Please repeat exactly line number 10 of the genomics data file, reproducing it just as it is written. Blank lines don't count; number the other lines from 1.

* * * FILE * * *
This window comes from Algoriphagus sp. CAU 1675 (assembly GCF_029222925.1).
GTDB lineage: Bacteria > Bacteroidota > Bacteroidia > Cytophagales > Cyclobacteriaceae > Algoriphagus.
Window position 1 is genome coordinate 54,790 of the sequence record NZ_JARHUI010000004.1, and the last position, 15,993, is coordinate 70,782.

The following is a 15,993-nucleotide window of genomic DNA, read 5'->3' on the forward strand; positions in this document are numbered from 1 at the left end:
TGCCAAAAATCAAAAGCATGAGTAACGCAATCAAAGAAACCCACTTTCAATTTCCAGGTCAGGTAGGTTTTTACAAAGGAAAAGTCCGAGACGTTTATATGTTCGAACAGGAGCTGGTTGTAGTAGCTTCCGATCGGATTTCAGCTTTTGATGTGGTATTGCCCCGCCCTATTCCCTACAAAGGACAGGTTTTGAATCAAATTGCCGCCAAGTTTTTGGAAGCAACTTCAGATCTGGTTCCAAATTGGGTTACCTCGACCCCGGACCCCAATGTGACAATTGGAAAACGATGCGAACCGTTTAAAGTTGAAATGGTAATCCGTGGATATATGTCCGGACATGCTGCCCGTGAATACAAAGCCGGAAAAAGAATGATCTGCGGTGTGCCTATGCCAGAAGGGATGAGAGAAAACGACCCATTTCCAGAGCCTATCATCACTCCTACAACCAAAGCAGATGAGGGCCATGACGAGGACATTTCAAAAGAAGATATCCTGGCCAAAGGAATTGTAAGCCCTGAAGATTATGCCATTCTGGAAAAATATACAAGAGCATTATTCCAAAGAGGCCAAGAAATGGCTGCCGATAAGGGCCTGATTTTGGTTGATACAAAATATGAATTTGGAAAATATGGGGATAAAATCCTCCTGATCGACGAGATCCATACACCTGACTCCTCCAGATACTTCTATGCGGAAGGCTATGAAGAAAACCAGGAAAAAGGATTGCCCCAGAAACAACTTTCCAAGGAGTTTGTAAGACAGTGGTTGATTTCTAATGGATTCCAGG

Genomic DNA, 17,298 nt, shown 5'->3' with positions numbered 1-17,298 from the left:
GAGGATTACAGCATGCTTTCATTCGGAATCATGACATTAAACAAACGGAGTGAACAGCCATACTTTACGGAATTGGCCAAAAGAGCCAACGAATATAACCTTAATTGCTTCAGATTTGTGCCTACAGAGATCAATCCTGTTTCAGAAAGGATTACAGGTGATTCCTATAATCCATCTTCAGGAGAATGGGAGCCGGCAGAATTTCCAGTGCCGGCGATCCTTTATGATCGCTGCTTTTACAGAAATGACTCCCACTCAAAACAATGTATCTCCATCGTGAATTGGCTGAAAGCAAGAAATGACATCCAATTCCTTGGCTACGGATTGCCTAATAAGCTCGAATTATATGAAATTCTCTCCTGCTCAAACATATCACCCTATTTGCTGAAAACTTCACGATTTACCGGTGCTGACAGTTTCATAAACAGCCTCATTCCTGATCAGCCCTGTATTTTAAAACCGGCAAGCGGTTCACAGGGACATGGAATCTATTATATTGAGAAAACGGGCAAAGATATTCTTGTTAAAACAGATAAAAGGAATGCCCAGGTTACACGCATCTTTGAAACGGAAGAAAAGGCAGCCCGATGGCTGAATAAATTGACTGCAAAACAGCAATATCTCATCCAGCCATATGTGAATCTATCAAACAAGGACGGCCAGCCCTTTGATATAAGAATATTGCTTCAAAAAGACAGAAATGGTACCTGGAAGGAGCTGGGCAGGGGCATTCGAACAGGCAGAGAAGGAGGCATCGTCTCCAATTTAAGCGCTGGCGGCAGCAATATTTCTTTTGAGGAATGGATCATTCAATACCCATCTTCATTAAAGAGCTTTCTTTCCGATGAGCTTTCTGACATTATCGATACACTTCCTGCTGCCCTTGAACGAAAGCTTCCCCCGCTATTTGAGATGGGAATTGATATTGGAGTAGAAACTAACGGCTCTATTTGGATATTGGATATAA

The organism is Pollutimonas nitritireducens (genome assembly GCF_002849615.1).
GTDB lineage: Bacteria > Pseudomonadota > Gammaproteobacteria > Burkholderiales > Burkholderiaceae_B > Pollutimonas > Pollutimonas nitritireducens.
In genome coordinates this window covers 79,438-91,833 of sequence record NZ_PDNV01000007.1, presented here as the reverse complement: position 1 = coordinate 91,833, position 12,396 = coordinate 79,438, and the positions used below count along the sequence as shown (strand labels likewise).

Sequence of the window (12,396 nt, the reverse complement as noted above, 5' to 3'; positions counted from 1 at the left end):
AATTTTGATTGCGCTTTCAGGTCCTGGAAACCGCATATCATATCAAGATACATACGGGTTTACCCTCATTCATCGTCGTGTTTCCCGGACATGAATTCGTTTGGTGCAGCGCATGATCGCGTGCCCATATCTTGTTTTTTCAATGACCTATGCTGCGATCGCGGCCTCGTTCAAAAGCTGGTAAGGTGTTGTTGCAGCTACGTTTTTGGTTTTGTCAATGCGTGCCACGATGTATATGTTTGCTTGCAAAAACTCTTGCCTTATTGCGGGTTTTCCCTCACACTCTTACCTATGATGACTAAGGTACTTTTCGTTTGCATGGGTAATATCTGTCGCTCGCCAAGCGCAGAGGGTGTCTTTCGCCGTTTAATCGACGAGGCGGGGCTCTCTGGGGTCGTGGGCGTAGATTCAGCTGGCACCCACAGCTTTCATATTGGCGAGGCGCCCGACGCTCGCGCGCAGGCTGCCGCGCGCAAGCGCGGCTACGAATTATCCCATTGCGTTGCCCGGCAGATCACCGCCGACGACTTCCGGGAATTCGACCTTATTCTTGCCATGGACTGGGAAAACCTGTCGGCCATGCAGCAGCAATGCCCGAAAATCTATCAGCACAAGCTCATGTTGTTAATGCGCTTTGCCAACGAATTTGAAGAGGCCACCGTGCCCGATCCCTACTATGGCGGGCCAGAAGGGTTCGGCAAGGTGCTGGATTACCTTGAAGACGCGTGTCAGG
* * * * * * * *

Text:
In genome coordinates this window covers 79,438-91,833 of sequence record NZ_PDNV01000007.1, presented here as the reverse complement: position 1 = coordinate 91,833, position 12,396 = coordinate 79,438, and the positions used below count along the sequence as shown (strand labels likewise).